Good Eatin’ – Blackstrap Molasses and Navarra Piquillo Peppers

So continues my continued efforts to clear the cupboards of all remaining list foods so that they don’t end up spoiling on me. In today’s post we have a jar that I bought with the Zampone and a bottle that I bought with the other Caribbean food.

List Item: Try three quarters of the 1001 Foods You Must Try Before You Dieimg_4724Food items: Navarra Piquillo Peppers and Blackstrap Molasses

Most of the uses that I have found for blackstrap molasses are sweet, which makes sense seeing how it is made by boiling sugarcane. To be considered blackstrap this needs to be the product of a third boil which makes it more bitter and less sweet than regular molasses. The small taste I got of it from the bottle was exactly as expected: rich, dark, bitter and a small amount of sweetness.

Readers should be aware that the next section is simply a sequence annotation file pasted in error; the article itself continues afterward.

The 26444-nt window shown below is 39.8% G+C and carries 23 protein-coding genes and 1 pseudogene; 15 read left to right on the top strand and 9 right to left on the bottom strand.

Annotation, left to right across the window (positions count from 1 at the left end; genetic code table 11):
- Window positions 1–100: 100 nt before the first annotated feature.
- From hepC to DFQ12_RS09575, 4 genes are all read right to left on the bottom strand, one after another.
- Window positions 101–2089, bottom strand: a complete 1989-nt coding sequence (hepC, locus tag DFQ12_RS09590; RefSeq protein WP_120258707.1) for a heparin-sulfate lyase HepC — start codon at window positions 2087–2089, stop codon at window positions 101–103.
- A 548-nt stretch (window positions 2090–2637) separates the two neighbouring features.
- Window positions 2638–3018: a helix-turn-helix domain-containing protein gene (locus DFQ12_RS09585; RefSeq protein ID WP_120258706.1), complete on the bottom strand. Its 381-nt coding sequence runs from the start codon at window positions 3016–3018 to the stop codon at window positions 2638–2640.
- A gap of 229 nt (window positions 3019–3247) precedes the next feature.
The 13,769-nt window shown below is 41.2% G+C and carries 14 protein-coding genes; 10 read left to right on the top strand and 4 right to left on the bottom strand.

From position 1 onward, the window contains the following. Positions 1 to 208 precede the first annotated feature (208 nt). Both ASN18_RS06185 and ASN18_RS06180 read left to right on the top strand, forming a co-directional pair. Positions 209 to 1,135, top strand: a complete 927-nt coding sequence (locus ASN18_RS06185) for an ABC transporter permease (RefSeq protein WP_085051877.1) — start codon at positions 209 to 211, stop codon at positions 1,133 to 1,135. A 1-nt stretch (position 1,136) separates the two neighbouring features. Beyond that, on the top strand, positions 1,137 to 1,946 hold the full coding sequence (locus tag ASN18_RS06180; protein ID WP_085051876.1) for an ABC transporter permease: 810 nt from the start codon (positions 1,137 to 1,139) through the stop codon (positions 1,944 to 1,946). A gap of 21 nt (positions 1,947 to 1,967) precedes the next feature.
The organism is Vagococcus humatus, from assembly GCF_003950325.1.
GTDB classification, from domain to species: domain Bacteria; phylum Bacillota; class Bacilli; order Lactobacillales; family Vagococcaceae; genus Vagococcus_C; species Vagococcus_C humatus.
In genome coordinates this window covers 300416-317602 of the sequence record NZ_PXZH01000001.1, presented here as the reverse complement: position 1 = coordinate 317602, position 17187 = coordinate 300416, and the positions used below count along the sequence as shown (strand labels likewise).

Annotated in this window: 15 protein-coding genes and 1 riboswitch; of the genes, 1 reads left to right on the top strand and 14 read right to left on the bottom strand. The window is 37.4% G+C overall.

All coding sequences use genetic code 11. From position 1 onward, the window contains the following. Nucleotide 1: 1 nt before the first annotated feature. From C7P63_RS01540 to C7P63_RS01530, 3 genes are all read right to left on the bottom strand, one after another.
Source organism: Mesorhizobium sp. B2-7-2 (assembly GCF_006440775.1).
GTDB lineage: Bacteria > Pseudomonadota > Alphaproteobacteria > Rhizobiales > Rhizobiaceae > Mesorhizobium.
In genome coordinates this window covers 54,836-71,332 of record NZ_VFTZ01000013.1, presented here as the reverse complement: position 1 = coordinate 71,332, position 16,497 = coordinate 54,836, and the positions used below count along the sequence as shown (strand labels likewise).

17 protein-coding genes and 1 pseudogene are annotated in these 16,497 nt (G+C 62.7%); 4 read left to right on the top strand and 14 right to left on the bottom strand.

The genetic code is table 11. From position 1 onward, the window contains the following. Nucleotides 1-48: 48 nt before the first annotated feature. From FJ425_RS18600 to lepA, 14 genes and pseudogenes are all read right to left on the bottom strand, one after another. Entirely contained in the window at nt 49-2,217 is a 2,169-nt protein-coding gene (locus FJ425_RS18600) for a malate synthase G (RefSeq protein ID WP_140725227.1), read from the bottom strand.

The recipe I ended up using the molasses in was a South Carolina mustard barbecue sauce. It’s called a barbecue sauce on the recipe, but it didn’t taste like any I had ever tasted before. I like it, but the fumes of cooking mustard and cider vinegar was enough to make my eyes water.

Now what to do with barbecue sauce… how about a burger? And how about I use some of these special jarred red peppers to top the burger? Sounds like a good idea for lunch.


I have a constant problem when it comes to cooking burgers; I make them too thick which means they end up overcooked as I try to ensure the middle is no longer raw. Today is one of the few times where I have actually managed to make a good moist burger with a good flavour (thank you bacon and celery salt).

Honestly, I didn’t taste much of the peppers because the barbecue was was pretty overpowering. On their own the peppers are a tad bitter from where they have been roasted. There is an undercurrent of moist sweetness and a bit of heat. Something that needs to be eaten with something rather than on their own.

Progress: 619/751

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